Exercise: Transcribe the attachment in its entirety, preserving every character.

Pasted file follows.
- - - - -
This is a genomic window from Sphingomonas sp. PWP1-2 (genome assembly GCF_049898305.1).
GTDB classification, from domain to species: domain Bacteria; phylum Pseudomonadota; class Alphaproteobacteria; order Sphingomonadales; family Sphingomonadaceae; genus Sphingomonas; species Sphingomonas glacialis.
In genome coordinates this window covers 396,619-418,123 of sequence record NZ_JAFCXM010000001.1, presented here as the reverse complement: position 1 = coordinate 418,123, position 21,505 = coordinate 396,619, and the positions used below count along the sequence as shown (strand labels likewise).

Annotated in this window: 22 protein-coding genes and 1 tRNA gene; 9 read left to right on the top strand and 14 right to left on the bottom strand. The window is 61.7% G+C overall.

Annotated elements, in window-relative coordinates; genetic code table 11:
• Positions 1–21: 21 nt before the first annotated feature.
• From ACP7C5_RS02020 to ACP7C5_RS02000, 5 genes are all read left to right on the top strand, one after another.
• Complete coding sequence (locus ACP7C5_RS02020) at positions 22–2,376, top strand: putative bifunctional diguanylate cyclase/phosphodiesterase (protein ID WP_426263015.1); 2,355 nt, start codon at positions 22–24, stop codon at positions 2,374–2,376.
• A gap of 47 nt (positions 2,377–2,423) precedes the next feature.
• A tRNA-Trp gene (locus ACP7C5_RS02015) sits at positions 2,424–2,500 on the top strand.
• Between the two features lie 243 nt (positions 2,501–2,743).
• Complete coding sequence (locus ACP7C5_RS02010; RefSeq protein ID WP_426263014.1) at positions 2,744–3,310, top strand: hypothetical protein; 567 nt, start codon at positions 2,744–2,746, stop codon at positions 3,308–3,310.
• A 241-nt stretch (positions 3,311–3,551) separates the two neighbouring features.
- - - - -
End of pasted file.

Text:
This is a genomic window from Sphingomonas sp. PWP1-2 (genome assembly GCF_049898305.1).
GTDB classification, from domain to species: domain Bacteria; phylum Pseudomonadota; class Alphaproteobacteria; order Sphingomonadales; family Sphingomonadaceae; genus Sphingomonas; species Sphingomonas glacialis.
In genome coordinates this window covers 396,619-418,123 of sequence record NZ_JAFCXM010000001.1, presented here as the reverse complement: position 1 = coordinate 418,123, position 21,505 = coordinate 396,619, and the positions used below count along the sequence as shown (strand labels likewise).

Annotated in this window: 22 protein-coding genes and 1 tRNA gene; 9 read left to right on the top strand and 14 right to left on the bottom strand. The window is 61.7% G+C overall.

Annotated elements, in window-relative coordinates; genetic code table 11:
• Positions 1–21: 21 nt before the first annotated feature.
• From ACP7C5_RS02020 to ACP7C5_RS02000, 5 genes are all read left to right on the top strand, one after another.
• Complete coding sequence (locus ACP7C5_RS02020) at positions 22–2,376, top strand: putative bifunctional diguanylate cyclase/phosphodiesterase (protein ID WP_426263015.1); 2,355 nt, start codon at positions 22–24, stop codon at positions 2,374–2,376.
• A gap of 47 nt (positions 2,377–2,423) precedes the next feature.
• A tRNA-Trp gene (locus ACP7C5_RS02015) sits at positions 2,424–2,500 on the top strand.
• Between the two features lie 243 nt (positions 2,501–2,743).
• Complete coding sequence (locus ACP7C5_RS02010; RefSeq protein ID WP_426263014.1) at positions 2,744–3,310, top strand: hypothetical protein; 567 nt, start codon at positions 2,744–2,746, stop codon at positions 3,308–3,310.
• A 241-nt stretch (positions 3,311–3,551) separates the two neighbouring features.